Meekly and unreflectively, modern macroeconomics has succumbed to the absurd and arrogant methodological authoritarianism of the New Classical Revolution. What an embarrassment.”

Wow.  And yes, exactly.

There is one point I want to add to the excellent blog exchange from a few weeks ago, but I’ll start obliquely, because it was this personal experience a few days ago that reminded me of it:

From time to time, when I find myself idly staring at the walls in the evening, too groggy to write a blog post or even read one but still too awake to retire altogether, I wander to YouTube to see what I can find.  Usually I’m looking for some kind of classical guitar music, or old acoustic blues, but the column of related videos down the right hand side of the YouTube web site is a grand choose-your-own-adventure book.  Once I lose control and click on one of those links, because it seems to point to something adventurous, I end up spending an hour or two following link after link.  (Be patient.  I know the wait is making you fidgety, but I’ll get to the economics of all this in a minute.)

I try to avoid anything that has the phrase “got talent” in the title; I’m not a big fan of watching people embarrass themselves in public, and that’s what those shows display much of the time.  But every now and then I slip, and end up watching the YouTube versions of a “got talent” performance.  And so, late in the evening, in a quiet and pleasant mood after a glass or two of Sauvignon Bordeaux at dinner, I ran across a video from 2007 of the very first session of the very first winner of Britain’s Got Talent.  His name is Paul Potts.  Since I don’t follow these shows I had never heard of him; maybe you have. 

The performance was astounding.  But I don’t really want to talk about Mr. Potts.  I want to talk about the reactions of the judge named Amanda.  Because the point of all of this is to comment on her description of Mr. Potts once he had finished performing.

So here’s the link.  Take a look, and watch Amanda.

What did you think of her, and how she acted and what she said?  She was clearly enormously moved by him; it was all she could do to keep her eyes dry toward the end.  She had to breathe heavily during the last phrases of the aria that he chose to sing, Nessun Dorma (“no one sleeps”) from Turandot, and finally she had to press her cheeks with her palms to keep the tears from launching from her eyes, flooding the desktop and ruining her TV makeup. I don’t blame her.  Sitting ten feet from a voice like that must feel like standing at the far end of a jetty when the typhoon hits.

And when she said what she said---that he was “a little lump of coal that is going to turn into a diamond”---I could hardly do anything but completely agree.  (I don’t know if you’re an opera fan, but if not, trust me: that was an awe-inspiring performance for a Welsh mobile phone salesman, as you could see toward the end when the entire panel of judges was staring open mouthed at the stage.)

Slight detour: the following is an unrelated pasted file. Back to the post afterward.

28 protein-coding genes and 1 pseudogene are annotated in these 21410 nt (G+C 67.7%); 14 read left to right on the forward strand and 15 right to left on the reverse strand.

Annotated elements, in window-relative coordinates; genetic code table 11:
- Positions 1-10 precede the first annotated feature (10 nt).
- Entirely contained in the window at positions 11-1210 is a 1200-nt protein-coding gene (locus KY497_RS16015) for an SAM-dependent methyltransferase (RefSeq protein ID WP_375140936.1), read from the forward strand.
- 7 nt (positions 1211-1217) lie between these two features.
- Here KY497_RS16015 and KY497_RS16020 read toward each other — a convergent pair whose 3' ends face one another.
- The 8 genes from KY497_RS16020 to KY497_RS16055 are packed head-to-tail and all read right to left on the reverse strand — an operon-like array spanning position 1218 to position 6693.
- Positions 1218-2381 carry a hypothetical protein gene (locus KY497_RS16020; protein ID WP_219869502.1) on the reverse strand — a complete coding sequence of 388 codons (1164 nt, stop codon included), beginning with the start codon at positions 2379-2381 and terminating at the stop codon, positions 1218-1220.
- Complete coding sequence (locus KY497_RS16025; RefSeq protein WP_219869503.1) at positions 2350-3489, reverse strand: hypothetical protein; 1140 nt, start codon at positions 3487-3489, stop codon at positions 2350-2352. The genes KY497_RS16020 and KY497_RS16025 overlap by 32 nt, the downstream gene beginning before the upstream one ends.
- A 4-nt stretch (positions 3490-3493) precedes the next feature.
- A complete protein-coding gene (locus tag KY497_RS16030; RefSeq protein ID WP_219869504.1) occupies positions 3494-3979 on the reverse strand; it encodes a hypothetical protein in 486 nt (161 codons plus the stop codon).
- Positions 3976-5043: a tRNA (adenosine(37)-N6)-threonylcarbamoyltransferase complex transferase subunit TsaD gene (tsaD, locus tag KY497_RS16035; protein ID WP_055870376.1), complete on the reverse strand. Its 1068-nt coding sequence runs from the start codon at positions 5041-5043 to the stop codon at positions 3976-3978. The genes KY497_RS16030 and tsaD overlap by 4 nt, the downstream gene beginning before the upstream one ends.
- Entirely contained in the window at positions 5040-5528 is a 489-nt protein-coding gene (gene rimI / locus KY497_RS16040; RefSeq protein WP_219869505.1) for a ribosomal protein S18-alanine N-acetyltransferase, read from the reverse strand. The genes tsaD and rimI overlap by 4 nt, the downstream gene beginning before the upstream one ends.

Later in the video she talks about finding frogs that are going to turn into princes. 

It was not for half an hour, and another few links down the evening’s chain of music---and I admit, a few returns to watch Mr. Potts perform again---that I finally thought: wait a minute.  Turn into a diamond?  He already was a diamond, wasn’t he?   She was visibly moved by the voice he already had, the performance he could already give.  What was she thinking was going to change?  Was she forecasting that his performance that night would bring him fame and fortune, and that those things, fame and fortune, would make him a diamond or a prince?  No.  I don’t really believe that.  I don’t think she had really thought through what she meant.  If presented with this argument, I think she would agree that he might have been a frog at some point, but he had already turned himself into a prince long ago.

Because that voice didn’t just emerge from his mouth that evening by spontaneous generation. Somewhere along the road, probably in his early childhood, he fell in love with opera, and spent long, long hours working at it, working at it, and yes, performing.  He had to have had training, as well.  Lots of it.  Years of it.  He may have been the lead in his high school musical, and sung in choirs, and done some community theater musicals or something, and probably been part of an amateur opera company.  Amateur: for free!  I think the rules of entry to the “got talent” shows is that you haven’t made money with your talent in the past.  But even without being paid for it he sang, and sang, and sang, and trained and trained and sang scales and sang arpeggios, and sang phrases, again and again, to achieve that voice.  Some of the singing was undoubtedly fun for him, but much wasn’t; it was hard practice, and he did it when he was tired.  He did it after long days at Carphone Warehouse.  Doing all of that, and having the driving desire in him to stick with all of that, made him a prince long before he entered “Britain’s Got Talent”.  That show was just the first time the rest of us had been given an opportunity to notice that there was a prince living among us, selling mobile phones in Wales.